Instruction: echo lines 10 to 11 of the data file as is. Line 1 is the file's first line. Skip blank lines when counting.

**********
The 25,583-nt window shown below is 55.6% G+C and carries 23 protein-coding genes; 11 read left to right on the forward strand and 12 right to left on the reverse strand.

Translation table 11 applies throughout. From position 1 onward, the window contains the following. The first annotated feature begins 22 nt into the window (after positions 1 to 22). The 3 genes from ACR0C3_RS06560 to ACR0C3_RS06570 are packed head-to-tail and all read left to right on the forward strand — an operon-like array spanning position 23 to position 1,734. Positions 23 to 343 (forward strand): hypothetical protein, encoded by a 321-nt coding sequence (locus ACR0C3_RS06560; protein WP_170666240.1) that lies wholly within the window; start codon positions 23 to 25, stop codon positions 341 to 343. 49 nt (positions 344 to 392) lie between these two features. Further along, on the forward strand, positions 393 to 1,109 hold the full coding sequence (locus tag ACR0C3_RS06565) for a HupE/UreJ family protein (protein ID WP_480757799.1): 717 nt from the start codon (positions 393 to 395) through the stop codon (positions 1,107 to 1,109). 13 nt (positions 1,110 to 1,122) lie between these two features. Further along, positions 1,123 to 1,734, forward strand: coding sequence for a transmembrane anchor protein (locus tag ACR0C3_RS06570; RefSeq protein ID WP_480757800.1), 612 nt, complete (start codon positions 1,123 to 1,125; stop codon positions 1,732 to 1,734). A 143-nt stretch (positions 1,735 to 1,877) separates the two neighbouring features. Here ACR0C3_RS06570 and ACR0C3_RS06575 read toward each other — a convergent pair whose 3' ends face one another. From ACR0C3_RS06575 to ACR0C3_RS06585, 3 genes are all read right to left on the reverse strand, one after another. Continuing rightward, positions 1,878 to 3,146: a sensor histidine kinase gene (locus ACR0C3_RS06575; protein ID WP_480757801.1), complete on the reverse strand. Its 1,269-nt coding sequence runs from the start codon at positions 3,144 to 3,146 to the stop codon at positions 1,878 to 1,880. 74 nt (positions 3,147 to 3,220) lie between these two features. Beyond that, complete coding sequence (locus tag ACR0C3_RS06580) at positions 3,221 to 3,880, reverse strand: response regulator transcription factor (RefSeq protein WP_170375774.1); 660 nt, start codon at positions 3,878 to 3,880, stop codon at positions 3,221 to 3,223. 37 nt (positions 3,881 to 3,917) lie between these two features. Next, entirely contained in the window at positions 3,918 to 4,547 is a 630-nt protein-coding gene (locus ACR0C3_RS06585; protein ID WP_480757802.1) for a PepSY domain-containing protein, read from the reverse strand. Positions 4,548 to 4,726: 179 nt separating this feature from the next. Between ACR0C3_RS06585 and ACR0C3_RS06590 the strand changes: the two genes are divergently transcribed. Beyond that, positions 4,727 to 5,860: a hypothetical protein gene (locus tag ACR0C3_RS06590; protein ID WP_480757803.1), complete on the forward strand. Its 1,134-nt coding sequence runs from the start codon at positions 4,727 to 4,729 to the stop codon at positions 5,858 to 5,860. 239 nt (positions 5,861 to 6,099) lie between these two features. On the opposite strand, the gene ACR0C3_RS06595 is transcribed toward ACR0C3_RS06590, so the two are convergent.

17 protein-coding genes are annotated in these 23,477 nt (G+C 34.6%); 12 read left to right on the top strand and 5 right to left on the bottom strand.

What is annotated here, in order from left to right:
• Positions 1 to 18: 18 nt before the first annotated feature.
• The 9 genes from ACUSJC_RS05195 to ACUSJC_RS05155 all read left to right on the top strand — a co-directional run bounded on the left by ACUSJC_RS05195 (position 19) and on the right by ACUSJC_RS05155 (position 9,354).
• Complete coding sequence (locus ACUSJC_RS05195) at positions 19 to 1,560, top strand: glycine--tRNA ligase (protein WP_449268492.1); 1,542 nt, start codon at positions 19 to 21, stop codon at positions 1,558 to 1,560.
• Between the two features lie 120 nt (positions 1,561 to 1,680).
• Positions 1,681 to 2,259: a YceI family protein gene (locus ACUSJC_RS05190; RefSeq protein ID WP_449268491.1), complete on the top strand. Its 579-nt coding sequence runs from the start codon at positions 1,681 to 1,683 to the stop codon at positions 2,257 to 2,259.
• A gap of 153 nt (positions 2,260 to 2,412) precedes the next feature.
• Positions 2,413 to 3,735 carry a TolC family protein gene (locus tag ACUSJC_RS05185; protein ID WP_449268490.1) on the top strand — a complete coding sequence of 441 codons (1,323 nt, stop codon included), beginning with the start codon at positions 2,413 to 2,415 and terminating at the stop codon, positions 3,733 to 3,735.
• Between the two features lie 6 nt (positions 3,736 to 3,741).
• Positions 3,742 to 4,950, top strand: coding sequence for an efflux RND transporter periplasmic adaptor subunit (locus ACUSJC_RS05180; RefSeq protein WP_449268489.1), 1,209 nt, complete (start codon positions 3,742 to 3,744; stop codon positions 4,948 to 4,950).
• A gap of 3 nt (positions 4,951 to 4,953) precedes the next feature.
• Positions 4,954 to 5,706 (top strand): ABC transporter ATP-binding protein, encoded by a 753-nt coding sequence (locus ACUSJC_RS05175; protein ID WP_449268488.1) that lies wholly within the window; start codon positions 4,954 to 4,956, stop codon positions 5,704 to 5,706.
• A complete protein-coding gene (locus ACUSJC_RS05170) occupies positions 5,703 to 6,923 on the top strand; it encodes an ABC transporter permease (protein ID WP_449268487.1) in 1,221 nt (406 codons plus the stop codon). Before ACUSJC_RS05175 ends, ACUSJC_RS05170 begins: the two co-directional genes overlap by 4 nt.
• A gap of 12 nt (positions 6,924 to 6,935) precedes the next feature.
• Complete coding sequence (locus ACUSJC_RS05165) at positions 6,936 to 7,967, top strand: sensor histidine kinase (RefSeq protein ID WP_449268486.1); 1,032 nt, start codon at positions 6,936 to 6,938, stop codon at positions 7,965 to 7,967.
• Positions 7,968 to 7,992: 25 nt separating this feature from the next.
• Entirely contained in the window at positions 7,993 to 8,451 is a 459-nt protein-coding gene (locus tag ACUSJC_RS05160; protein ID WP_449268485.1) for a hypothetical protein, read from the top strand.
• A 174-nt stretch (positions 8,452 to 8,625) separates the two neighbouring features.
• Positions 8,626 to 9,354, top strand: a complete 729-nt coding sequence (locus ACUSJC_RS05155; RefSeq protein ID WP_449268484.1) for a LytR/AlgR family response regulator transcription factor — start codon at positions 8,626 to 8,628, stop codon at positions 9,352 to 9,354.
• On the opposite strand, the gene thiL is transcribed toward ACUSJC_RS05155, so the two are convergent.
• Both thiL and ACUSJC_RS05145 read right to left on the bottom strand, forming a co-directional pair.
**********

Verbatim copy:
• A gap of 153 nt (positions 2,260 to 2,412) precedes the next feature.
• Positions 2,413 to 3,735 carry a TolC family protein gene (locus tag ACUSJC_RS05185; protein ID WP_449268490.1) on the top strand — a complete coding sequence of 441 codons (1,323 nt, stop codon included), beginning with the start codon at positions 2,413 to 2,415 and terminating at the stop codon, positions 3,733 to 3,735.